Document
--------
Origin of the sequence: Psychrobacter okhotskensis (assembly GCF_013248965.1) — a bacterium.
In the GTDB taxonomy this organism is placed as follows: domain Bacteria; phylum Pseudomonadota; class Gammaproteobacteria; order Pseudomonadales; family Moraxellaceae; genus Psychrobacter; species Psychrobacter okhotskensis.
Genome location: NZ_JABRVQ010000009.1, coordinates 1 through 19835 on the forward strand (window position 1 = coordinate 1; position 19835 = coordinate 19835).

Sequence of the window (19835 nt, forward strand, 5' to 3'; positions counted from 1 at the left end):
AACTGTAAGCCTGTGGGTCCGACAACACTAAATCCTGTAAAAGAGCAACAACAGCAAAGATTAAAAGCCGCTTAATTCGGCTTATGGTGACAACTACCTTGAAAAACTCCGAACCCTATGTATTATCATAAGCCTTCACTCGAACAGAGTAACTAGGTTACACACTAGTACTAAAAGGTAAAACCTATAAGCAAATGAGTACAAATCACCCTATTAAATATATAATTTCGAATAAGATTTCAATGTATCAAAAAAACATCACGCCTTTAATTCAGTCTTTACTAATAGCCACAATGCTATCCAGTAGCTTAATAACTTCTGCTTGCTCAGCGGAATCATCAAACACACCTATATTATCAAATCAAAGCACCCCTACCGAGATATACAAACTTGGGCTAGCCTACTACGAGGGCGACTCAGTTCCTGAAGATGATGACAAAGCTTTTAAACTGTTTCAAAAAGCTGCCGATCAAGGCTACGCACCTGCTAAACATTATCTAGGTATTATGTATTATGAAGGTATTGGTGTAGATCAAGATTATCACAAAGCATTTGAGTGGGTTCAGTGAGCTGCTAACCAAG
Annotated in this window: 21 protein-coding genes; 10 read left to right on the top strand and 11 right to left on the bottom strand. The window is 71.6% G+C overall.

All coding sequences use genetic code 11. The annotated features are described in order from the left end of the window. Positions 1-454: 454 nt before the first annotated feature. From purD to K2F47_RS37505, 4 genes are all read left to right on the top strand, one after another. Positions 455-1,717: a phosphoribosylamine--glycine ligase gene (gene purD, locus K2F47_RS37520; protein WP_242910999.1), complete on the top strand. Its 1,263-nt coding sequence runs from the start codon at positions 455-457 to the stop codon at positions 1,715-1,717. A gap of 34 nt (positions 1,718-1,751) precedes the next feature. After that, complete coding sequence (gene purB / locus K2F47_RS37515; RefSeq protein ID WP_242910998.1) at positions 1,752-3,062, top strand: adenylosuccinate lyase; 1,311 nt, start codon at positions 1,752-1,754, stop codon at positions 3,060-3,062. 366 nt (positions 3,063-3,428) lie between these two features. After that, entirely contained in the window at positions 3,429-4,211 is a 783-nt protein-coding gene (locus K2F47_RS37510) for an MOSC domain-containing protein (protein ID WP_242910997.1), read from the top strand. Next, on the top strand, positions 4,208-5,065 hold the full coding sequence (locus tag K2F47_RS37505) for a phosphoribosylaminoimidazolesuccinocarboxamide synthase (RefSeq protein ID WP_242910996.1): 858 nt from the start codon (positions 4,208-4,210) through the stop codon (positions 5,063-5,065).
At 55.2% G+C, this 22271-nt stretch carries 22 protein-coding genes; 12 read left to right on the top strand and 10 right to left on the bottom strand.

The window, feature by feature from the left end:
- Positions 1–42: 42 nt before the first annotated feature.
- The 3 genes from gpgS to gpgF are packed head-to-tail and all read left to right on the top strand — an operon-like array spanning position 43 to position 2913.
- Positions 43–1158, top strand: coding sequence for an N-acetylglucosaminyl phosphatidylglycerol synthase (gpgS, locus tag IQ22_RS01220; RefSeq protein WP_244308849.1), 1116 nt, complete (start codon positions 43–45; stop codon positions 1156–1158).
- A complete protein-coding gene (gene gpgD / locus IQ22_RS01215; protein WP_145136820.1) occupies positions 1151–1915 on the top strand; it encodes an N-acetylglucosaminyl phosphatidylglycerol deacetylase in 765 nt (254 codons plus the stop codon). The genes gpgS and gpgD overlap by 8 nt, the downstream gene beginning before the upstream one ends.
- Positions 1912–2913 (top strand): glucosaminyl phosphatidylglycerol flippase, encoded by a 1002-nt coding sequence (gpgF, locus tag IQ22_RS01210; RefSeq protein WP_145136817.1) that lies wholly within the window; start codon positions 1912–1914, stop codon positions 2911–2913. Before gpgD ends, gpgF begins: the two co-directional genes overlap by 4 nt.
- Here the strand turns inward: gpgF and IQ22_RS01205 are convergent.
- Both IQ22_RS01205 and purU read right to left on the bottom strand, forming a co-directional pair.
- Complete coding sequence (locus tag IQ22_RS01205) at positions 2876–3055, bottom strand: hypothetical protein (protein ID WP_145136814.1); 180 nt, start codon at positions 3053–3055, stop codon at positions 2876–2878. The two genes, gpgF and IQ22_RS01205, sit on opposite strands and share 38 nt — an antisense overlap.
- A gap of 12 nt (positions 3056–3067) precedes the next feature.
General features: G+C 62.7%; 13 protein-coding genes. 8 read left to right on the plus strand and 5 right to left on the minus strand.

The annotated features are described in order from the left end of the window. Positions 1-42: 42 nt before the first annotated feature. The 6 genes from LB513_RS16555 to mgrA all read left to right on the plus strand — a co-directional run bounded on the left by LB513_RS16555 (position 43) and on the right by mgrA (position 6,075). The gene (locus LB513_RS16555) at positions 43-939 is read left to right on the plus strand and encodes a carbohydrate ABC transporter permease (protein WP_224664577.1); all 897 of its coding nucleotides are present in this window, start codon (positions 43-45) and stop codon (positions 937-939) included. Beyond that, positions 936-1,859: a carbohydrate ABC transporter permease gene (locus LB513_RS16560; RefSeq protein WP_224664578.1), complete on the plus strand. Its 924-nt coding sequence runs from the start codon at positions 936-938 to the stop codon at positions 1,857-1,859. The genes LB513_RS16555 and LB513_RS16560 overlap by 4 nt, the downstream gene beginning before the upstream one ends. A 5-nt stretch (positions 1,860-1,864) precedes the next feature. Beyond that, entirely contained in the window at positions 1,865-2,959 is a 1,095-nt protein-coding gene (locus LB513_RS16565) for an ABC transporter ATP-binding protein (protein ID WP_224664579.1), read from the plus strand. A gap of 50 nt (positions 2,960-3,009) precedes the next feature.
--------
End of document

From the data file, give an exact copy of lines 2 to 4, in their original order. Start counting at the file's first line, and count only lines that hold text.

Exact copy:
In the GTDB taxonomy this organism is placed as follows: domain Bacteria; phylum Pseudomonadota; class Gammaproteobacteria; order Pseudomonadales; family Moraxellaceae; genus Psychrobacter; species Psychrobacter okhotskensis.
Genome location: NZ_JABRVQ010000009.1, coordinates 1 through 19835 on the forward strand (window position 1 = coordinate 1; position 19835 = coordinate 19835).

Sequence of the window (19835 nt, forward strand, 5' to 3'; positions counted from 1 at the left end):